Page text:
Displaying publications 1 - 20 of 58 in total

  1. Saniasiaya J
    BMJ Case Rep, 2023 May 22;16(5).
    PMID: 37217233 DOI: 10.1136/bcr-2023-255734
    Long COVID-19 syndrome has been reported among children and adolescents following COVID-19 recovery. Among them, notable symptoms include myalgia, insomnia, loss of smell and headache. Yet, novel manifestations are being discovered daily. Herein, we report two cases of vestibular migraine post-COVID-19 involving two children who presented with vestibular migraine symptoms following COVID-19 infection and their management. Children post-COVID-19 should be thoroughly evaluated for vestibular migraine symptoms so they can be managed promptly. This is the first article to report vestibular migraine as a manifestation of long COVID-19 syndrome.
  2. Saniasiaya J, Narayanan P
    J Laryngol Otol, 2023 Jan;137(1):2-6.
    PMID: 35616060 DOI: 10.1017/S0022215122001268
    BACKGROUND: Vestibular dysfunction in children is a debilitating condition that results in countless pernicious effects, such as motor development delay, poor academic performance and psychosocial impairment. Yet, research pertaining to vestibular and balance disorders amongst adolescents is still lacking and remains an enigma.

    METHODS: This paper outlines novel emerging aetiological factors contributing to vestibular dysfunction amongst adolescents by appraising published articles through a narrative review.

    RESULTS: Underlying aetiological factors of vestibular dysfunction can be identified among adolescents with thorough evaluation. Proper diagnostic evaluation of vestibular dysfunction is imperative in providing optimal care and guiding appropriate treatment strategies. The available literature demonstrated multifactorial aetiological factors that contribute to vestibular dysfunction in adolescents.

    CONCLUSION: Outlining the underlying aetiological factors of vestibular dysfunction is vital to ensure that patients receive appropriate care and treatment.

  3. Mohd Hamdan MH, Saniasiaya J, Narayanan P
    BMJ Case Rep, 2021 Jul 13;14(7).
    PMID: 34257127 DOI: 10.1136/bcr-2021-243756
    The hyoid bone fracture has traditionally been attributed to strangulation and hanging. Although rare, ensuing its vague presentation, hyoid bone fracture is oftentimes overlooked and missed, leading to delayed complications. Herein, we are reporting an overlooked hyoid bone fracture in a man who attempted suicide by strangulating himself, whereby Valsalva manoeuvre performed during bedside flexible nasopharyngolaryngoscopy revealed the fractured segment. As the patient was stable and asymptomatic, he was successfully managed conservatively. We would like to highlight the awareness of the Valsalva manoeuvre, which could elicit hyoid bone fracture as missing or overlooking the fracture may lead to devastating complications which may ensue, such as respiratory distress.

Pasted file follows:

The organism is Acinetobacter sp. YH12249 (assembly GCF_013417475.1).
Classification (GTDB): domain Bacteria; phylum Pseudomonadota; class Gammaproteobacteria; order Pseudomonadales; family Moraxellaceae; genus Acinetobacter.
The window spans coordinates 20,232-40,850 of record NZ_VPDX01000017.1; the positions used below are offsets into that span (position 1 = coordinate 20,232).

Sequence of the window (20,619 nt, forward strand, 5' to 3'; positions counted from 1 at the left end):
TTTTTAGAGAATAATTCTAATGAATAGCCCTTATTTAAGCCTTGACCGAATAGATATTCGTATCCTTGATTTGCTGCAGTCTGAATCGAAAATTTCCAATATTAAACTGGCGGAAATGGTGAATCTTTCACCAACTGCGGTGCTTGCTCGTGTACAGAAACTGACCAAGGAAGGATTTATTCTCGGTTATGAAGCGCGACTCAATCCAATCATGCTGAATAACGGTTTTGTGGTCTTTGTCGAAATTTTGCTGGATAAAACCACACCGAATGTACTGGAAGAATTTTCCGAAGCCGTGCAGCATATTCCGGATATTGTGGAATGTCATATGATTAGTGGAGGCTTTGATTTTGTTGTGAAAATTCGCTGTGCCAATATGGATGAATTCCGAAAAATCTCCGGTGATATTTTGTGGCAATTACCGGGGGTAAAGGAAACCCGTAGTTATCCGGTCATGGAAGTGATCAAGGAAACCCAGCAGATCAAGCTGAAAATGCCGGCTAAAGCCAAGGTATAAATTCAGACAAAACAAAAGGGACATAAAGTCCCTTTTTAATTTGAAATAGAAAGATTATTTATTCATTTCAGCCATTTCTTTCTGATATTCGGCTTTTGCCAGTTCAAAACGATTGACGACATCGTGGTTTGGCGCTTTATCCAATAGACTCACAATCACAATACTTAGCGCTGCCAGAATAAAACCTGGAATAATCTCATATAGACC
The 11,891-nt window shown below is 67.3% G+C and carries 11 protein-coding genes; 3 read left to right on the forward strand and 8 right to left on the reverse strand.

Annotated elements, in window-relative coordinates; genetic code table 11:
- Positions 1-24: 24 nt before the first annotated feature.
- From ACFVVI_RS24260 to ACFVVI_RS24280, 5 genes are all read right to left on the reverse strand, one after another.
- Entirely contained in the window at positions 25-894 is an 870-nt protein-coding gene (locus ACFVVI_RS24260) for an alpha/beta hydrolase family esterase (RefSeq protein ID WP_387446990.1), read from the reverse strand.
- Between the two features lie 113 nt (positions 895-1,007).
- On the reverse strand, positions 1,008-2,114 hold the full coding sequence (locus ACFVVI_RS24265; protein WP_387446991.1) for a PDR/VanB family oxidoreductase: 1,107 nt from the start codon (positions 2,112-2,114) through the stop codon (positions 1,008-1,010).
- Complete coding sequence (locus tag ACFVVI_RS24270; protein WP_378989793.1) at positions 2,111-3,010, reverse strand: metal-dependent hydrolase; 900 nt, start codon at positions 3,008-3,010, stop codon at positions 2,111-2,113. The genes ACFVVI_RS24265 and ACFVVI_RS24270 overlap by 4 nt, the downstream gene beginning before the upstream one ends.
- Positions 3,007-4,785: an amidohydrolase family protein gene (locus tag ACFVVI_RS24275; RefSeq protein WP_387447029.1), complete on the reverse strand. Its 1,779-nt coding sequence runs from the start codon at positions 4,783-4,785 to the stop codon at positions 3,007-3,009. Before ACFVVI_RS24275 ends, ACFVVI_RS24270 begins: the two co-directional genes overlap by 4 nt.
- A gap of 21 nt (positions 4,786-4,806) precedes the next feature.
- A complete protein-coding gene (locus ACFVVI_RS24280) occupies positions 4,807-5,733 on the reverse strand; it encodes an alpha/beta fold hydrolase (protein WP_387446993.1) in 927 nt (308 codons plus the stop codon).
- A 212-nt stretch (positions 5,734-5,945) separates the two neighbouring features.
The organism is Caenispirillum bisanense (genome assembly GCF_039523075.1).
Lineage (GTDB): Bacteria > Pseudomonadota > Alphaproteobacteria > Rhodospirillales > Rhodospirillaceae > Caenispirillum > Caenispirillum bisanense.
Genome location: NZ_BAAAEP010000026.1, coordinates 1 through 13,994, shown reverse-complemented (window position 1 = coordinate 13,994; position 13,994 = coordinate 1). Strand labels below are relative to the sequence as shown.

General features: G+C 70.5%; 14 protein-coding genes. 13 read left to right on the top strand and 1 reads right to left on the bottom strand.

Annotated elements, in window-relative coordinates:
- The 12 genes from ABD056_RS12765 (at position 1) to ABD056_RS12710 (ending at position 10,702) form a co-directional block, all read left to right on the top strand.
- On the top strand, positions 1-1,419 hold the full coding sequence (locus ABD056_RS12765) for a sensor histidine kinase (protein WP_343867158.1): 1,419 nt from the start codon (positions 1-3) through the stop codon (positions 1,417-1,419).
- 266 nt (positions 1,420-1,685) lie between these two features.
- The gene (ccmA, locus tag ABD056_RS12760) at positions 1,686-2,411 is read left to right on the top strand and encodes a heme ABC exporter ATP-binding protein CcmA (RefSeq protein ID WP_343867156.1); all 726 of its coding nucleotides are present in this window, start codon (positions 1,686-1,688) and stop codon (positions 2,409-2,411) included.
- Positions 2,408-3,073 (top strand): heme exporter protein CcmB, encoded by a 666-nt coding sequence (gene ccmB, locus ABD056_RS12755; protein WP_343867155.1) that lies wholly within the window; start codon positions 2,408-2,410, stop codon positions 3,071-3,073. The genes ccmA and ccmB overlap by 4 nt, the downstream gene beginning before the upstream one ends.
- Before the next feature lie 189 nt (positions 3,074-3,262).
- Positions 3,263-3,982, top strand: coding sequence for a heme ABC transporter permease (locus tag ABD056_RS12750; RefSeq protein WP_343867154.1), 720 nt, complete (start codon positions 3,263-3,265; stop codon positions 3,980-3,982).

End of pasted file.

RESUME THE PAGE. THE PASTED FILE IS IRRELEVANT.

4. Saniasiaya J, Kulasegarah J
    Braz J Otorhinolaryngol, 2023;89(2):329-338.
    PMID: 35659765 DOI: 10.1016/j.bjorl.2022.05.002
    OBJECTIVE: Airway reflux, a member of extra-esophageal reflux, has been linked to countless respiratory pathologies amongst children. The advent of novel instrumentation has enabled the discovery of non-acid reflux which was postulated as the main culprit of airway reflux. The objective of this review is to outline the association between non-acid reflux and airway reflux in children.

    METHODS: A comprehensive review of recent literature on non-acid reflux and airway reflux in children was conducted. Studies ranged from January 2010 till November 2021 were searched over a period of a month: December 2021.

    RESULTS: A total of eleven studies were identified. All studies included in this review revealed a strong link between non-acid reflux and airway reflux in children. 6 of the included studies are prospective studies, 3 retrospective studies, 1 cross-section study, and type of study was not mentioned in 1 study. The most common reported respiratory manifestation of non-acid reflux in children was chronic cough (7 studies). Predominant non-acid reflux was noted in 4 studies. The total number of children in each study ranges from 21 to 150 patients. MII-pH study was carried out in all studies included as a diagnostic tool for reflux investigation.

    CONCLUSION: Non-acid reflux is the culprit behind airway reflux as well as other myriads of extra-esophageal manifestations in children. Multicentre international studies with a standardized protocol could improve scientific knowledge in managing non-acid reflux in airway reflux amongst children.

  5. Saniasiaya J, Islam MA, Salim R
    PMID: 36715738 DOI: 10.1007/s00405-023-07842-z
    BACKGROUND: Vestibular dysfunction has been extensively studied amongst the older population. Recently, conditions and management of vestibular dysfunction among children and adolescent has gained attention. Yet, a lack of awareness and expertise in managing children and adolescents with vestibular dysfunction has led to a delay in diagnosis as well as a trifling prevalence rate.

    AIM: To conduct a systematic review and meta-analyses to estimate the overall pooled prevalence of vestibular dysfunction in children and adolescents.

    METHODS: PubMed, Scopus, and Web of Science databases were searched to identify studies published until 29 April 2022. We used a random-effects model to estimate the pooled prevalence with 95% confidence intervals (CIs). Heterogeneity was assessed using the I2 statistic and Cochran's Q test. The robustness of the pooled estimates was checked by different subgroups and sensitivity analyses.